Tuesday, April 28, 2009

A Visit to Caldwell, Kansas





On Saturday April 28, I made an afternoon trip to Caldwell in Sumner County, Kansas. While I had stopped briefly before, I was determined this time to more fully experience the town. I found a town that embraces it's Cowtown past, yet seems to have a core group of businesses and services to keep the town healthy. The people I met and talked with were friendly and willing to share when I asked questions, but this was no surprise since I find this true all around Kansas.

As I drove around town, I found at least 8 churches, a full range of schools, an active COOP, many historic buildings, and a well stocked grocery store, which seemed to be the hub of activity that afternoon. I also noticed a medical clinic, hospital, Carnegie Library, and several restaurants, which I did not get the opportunity to sample.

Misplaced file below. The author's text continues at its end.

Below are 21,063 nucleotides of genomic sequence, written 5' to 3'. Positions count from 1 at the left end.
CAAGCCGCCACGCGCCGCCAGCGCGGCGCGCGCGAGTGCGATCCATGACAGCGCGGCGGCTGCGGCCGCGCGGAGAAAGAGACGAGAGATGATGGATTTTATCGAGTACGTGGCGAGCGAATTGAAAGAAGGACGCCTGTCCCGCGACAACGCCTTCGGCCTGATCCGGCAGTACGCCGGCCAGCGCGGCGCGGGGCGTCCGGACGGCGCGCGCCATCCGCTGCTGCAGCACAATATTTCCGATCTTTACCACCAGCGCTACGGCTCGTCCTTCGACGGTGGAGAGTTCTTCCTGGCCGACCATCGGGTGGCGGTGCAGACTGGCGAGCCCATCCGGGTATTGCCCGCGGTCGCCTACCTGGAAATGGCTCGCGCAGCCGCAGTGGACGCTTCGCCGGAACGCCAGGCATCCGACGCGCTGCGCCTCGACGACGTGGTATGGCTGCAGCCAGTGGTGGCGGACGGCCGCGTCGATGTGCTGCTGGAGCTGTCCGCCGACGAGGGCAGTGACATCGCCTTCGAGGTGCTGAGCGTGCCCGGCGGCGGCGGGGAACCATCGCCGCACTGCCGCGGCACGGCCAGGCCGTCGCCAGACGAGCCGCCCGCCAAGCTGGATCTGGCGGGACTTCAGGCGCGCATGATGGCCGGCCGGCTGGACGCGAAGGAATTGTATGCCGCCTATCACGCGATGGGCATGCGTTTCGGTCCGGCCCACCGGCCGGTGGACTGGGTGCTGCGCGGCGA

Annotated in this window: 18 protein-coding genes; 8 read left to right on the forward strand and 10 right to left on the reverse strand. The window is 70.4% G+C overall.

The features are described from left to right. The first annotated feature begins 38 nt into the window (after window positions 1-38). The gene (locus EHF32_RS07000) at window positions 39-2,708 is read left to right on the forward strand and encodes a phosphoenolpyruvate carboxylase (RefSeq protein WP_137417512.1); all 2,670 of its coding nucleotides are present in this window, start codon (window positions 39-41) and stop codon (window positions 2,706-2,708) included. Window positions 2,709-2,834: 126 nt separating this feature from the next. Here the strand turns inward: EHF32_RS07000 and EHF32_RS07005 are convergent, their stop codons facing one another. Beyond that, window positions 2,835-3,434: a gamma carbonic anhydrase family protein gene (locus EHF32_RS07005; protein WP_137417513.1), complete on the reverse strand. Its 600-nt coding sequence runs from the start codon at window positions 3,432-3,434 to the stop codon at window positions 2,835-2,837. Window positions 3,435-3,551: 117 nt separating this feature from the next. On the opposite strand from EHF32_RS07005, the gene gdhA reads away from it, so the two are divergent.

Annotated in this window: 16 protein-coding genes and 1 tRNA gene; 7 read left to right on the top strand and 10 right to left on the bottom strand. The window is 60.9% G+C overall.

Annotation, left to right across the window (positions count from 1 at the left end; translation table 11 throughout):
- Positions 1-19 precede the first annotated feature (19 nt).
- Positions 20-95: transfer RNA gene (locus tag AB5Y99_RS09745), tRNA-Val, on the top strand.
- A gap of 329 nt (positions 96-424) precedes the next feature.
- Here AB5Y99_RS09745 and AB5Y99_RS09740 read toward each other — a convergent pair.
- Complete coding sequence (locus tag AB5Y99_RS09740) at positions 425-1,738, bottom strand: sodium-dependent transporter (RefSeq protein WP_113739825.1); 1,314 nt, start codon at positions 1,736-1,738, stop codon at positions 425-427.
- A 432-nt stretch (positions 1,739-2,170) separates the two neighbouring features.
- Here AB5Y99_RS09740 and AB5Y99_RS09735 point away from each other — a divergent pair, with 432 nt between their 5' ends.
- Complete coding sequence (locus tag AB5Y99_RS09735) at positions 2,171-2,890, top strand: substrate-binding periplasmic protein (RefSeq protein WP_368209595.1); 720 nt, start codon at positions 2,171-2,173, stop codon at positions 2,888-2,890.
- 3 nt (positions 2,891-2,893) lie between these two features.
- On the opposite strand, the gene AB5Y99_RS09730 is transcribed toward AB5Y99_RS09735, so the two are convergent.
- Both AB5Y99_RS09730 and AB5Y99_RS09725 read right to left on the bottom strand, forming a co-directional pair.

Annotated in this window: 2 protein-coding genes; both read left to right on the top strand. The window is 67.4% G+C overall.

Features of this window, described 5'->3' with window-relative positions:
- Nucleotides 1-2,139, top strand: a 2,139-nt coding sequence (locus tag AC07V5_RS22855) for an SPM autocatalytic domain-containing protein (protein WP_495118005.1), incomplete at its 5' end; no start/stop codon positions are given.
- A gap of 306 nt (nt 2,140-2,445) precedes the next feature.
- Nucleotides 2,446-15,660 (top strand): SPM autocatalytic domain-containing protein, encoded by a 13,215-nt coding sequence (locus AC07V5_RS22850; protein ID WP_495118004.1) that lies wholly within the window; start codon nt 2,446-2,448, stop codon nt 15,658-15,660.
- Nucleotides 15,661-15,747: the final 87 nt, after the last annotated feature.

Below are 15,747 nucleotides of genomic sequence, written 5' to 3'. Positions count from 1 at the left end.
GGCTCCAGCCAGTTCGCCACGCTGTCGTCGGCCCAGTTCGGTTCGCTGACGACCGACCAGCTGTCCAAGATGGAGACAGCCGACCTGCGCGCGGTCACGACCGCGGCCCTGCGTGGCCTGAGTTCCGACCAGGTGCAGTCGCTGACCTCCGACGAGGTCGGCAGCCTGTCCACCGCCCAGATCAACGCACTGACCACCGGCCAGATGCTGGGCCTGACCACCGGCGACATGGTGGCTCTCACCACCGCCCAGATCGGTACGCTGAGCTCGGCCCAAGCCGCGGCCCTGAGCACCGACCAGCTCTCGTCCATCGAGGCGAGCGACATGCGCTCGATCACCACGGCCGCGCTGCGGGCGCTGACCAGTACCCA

I also found several examples of art including the Heritage Mural in the downtown park, the "Cowboys Chasing Cattle" mural in the Post Office, the Coca Cola sign, the 'Ghost Riders of the Chisholm Trail" silhouette south of town, and even a silhouette of a bank robber escaping down a rope on the bank building.


My favorite part of the afternoon was parking along Main Street and spending nearly an hour walking both sides of the 4 block long former Cowtown district. They have placed about 20 signs with historic information about events and businesses / buildings that operated during the Cowtown days. This is certainly one of the best examples of a self-guided tour I have yet found around Kansas.



Finally, after spending at least 2 hours in town, I made a hurried trip home to Wichita because of impending thunderstorms. I took about 170 photos - you may see an online gallery of some of these at the link below.

Links:

Caldwell Home Page: http://caldwellkansas.com/

1 comment:

Frank Thompson, KE #3128 said...

Nice to read about Caldwell. Even though I grew up in Sumner County, I don't think I've been there but a couple of times, and certainly not in the last four decades or so.